Heather:  No formal setting is required. For some a particular setting may be helpful to minimize distractions, but truly you can experience this state of mind at anytime, even when doing dishes. One of the techniques we covered this year was walking meditation. The students learned to pull into a zone while walking that allowed them to stay in the current moment. We talked about how this can even be done at recess.

Chickadee Prints:  If a child meditation course is not offered in someone’s area, what do you suggest to help a family introduce it into their lives? 

Heather:  There is a plethora of books and websites with great information and ideas of different techniques to help you meditate, but the basic premises is to practice being in the absolute moment. 

Our next mother actively involved in bringing meditation to children is Lori Lite.  Lori developed the program Stress Free Kids, which includes a line of books and CDs designed to help children, teens and adults decrease stress, anxiety & anger.  Her program can be used at home or in school.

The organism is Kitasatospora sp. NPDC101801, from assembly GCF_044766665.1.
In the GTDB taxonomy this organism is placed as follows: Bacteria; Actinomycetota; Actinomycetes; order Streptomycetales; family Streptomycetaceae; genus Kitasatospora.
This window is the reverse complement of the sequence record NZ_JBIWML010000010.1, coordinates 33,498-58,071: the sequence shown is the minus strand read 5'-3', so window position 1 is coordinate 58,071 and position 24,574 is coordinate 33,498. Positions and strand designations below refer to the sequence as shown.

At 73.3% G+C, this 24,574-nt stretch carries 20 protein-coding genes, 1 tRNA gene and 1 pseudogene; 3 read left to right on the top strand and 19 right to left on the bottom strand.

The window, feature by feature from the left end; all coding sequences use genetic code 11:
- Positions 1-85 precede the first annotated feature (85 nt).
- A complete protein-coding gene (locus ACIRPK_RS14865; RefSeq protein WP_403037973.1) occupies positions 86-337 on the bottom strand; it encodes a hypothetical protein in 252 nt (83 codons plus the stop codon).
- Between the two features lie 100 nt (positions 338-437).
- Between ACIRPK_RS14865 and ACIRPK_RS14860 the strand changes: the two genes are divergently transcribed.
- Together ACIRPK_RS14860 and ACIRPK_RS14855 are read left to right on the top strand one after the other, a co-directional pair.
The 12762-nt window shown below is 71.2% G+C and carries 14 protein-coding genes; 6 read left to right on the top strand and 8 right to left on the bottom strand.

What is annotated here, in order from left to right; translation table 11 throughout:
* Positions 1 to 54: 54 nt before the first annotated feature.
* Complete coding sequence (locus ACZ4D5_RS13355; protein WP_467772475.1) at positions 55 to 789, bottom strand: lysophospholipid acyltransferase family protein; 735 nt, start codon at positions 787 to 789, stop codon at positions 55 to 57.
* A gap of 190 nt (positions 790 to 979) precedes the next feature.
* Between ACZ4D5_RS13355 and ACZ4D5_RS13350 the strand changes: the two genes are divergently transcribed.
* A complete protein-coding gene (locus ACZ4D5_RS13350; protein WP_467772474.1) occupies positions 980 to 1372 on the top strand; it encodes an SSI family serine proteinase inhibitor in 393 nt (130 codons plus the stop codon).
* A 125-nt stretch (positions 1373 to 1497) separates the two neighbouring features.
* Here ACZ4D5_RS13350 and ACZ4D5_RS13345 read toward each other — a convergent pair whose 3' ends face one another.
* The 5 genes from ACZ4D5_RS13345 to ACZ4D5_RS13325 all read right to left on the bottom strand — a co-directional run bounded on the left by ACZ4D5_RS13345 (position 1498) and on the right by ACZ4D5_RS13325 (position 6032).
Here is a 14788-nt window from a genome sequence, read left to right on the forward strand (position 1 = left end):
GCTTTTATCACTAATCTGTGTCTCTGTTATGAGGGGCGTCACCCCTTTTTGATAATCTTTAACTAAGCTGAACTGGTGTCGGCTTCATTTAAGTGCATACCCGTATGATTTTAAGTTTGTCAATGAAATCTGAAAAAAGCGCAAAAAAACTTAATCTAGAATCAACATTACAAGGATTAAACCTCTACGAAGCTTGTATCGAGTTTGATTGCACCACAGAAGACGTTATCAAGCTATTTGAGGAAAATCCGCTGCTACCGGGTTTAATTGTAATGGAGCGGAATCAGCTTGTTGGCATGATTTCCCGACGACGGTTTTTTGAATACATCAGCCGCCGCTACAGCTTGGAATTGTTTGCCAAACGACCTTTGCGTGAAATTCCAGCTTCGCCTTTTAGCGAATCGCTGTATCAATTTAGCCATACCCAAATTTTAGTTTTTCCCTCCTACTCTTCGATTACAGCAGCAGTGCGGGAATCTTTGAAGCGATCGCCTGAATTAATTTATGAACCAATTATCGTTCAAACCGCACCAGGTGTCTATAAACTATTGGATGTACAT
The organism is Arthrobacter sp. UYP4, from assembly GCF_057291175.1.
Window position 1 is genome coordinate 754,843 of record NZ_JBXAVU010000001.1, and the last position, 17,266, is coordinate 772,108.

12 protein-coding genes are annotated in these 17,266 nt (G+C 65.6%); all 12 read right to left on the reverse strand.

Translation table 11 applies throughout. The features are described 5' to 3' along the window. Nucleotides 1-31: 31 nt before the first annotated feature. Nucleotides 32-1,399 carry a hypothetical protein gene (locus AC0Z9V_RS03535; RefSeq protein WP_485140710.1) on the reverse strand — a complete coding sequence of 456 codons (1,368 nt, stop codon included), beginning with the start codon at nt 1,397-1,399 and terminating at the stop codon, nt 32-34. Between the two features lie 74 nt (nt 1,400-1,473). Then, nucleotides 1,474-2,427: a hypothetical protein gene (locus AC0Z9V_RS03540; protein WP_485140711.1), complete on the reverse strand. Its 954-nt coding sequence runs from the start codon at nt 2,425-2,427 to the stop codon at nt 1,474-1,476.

Chickadee Prints:  At what age do you think a child truly benefits from meditation and relaxation? 

Lori: It is never too soon for a child to reap the benefits of relaxation and meditation. There are reports that state that stress levels during pregnancy can affect an unborn child. I used deep breathing throughout my last pregnancy and I believe that my newborn was easier to soothe when I focused on my breathing because of this. In general the age of 4 is when a child can start to participate in relaxation exercises, but I have seen children as young as 18 months copy breathing and positive statements. 

Chickadee Prints:  Does there have to be a formal setting, or can a child/family do this anywhere?